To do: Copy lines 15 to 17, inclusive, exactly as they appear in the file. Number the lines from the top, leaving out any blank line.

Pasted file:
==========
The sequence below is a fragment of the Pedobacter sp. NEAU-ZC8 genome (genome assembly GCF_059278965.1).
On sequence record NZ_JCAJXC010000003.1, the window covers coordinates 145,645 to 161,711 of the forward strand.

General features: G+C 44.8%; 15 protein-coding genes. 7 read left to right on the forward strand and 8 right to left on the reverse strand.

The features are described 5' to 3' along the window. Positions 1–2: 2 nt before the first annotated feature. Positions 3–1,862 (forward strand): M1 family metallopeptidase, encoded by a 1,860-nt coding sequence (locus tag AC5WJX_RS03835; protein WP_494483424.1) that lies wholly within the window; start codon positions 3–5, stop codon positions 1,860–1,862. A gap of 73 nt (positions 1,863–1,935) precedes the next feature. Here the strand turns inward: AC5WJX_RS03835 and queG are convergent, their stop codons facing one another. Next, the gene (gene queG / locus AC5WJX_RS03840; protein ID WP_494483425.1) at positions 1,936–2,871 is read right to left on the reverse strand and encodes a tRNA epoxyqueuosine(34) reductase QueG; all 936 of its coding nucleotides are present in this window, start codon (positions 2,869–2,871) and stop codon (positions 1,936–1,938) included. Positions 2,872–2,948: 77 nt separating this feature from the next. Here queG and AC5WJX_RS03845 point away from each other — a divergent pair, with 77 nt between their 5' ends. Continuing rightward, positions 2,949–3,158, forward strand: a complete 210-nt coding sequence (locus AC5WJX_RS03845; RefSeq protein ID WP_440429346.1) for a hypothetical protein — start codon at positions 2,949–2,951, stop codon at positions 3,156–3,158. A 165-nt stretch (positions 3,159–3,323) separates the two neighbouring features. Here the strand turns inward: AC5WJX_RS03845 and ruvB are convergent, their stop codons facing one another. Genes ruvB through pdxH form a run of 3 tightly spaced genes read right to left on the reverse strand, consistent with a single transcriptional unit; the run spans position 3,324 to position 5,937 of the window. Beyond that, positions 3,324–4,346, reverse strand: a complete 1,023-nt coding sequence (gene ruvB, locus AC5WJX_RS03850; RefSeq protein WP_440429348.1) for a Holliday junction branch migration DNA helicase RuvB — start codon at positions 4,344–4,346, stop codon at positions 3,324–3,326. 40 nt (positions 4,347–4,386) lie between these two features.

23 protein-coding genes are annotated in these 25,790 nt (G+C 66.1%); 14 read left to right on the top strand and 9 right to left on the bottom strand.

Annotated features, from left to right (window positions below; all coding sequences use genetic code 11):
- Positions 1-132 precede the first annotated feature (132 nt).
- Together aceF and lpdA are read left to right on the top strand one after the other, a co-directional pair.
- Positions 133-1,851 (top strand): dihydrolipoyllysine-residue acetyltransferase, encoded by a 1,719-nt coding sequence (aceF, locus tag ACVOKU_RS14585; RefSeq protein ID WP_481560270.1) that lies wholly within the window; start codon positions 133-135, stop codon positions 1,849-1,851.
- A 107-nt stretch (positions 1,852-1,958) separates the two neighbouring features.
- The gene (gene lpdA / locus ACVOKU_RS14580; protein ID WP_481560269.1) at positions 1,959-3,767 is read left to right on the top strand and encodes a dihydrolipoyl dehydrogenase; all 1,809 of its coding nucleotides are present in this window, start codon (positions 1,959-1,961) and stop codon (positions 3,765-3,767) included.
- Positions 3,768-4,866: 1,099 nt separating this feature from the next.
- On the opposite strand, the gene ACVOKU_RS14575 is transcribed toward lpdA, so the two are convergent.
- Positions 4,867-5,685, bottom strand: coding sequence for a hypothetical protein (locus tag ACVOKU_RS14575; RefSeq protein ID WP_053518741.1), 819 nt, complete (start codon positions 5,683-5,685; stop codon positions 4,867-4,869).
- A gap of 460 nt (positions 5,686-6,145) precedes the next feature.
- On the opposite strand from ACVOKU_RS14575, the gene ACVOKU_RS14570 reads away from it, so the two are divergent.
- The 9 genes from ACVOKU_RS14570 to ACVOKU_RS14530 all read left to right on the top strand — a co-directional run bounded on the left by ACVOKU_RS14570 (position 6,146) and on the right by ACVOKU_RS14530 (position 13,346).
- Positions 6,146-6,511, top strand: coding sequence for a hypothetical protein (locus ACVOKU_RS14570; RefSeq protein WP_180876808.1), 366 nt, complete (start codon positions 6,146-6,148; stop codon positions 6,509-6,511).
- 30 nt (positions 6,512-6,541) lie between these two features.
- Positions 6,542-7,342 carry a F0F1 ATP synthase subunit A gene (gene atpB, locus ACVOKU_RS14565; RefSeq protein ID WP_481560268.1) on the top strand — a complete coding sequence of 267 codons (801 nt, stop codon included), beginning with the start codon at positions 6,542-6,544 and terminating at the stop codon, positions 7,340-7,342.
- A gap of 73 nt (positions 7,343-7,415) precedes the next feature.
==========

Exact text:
- A gap of 460 nt (positions 5,686-6,145) precedes the next feature.
- On the opposite strand from ACVOKU_RS14575, the gene ACVOKU_RS14570 reads away from it, so the two are divergent.
- The 9 genes from ACVOKU_RS14570 to ACVOKU_RS14530 all read left to right on the top strand — a co-directional run bounded on the left by ACVOKU_RS14570 (position 6,146) and on the right by ACVOKU_RS14530 (position 13,346).